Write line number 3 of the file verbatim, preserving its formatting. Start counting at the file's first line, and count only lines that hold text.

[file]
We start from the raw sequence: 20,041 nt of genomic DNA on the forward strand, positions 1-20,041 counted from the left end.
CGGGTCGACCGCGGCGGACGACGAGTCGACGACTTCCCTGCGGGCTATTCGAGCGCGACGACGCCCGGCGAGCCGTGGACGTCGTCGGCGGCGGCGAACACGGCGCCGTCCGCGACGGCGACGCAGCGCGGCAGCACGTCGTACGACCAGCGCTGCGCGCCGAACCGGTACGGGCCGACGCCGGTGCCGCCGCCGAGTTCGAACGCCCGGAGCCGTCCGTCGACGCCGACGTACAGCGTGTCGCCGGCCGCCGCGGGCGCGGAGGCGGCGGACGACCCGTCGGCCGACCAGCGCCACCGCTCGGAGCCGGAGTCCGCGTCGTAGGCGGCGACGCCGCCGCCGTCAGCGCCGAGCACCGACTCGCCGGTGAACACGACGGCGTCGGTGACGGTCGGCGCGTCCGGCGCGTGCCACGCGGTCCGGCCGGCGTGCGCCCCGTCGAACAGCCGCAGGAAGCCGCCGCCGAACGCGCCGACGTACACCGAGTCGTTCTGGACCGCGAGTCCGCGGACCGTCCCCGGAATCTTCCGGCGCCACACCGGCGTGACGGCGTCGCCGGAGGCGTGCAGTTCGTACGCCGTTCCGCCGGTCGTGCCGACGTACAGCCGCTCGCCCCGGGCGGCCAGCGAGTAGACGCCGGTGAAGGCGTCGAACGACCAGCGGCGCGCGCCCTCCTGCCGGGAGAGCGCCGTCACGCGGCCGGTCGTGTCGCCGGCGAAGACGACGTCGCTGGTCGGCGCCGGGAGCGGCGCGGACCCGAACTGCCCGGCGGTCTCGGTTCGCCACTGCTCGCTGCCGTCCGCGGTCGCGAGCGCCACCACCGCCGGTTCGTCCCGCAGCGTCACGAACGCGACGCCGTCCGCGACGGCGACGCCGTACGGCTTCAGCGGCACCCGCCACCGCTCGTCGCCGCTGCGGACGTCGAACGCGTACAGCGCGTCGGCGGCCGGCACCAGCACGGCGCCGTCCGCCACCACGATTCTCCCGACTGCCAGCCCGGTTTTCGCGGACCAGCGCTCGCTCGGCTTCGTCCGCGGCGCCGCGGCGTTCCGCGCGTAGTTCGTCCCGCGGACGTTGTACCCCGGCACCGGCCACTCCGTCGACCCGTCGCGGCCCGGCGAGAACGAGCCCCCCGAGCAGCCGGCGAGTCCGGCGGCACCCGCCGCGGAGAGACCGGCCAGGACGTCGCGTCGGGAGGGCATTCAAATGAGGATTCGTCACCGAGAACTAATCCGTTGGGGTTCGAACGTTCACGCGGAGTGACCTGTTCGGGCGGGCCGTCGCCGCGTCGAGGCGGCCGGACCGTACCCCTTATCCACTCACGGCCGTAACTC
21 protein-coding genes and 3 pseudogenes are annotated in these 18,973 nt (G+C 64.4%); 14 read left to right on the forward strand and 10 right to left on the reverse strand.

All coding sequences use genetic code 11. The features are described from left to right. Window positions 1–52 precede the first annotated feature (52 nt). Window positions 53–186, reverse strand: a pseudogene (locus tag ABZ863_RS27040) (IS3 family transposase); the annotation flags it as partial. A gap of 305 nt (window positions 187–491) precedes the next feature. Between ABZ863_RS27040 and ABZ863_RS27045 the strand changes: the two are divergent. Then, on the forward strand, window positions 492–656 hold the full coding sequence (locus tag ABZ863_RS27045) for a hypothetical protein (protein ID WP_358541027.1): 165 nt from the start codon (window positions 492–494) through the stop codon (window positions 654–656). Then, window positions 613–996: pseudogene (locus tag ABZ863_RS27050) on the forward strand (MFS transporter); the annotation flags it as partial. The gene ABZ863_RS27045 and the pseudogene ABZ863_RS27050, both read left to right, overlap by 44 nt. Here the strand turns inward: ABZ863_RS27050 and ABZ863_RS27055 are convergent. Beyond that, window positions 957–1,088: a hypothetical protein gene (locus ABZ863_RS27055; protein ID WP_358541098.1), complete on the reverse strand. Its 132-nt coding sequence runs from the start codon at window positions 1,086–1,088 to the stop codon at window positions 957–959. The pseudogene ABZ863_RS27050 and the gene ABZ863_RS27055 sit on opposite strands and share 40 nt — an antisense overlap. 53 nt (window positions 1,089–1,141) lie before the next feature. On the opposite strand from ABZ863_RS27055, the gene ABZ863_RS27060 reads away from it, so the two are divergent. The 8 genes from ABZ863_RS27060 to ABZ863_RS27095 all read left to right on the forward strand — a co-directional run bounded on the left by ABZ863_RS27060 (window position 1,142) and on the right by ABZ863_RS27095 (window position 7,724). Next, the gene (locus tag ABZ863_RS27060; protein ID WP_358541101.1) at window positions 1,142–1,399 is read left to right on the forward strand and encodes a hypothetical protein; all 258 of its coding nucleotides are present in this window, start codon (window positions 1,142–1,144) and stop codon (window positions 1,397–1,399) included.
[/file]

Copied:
21 protein-coding genes and 3 pseudogenes are annotated in these 18,973 nt (G+C 64.4%); 14 read left to right on the forward strand and 10 right to left on the reverse strand.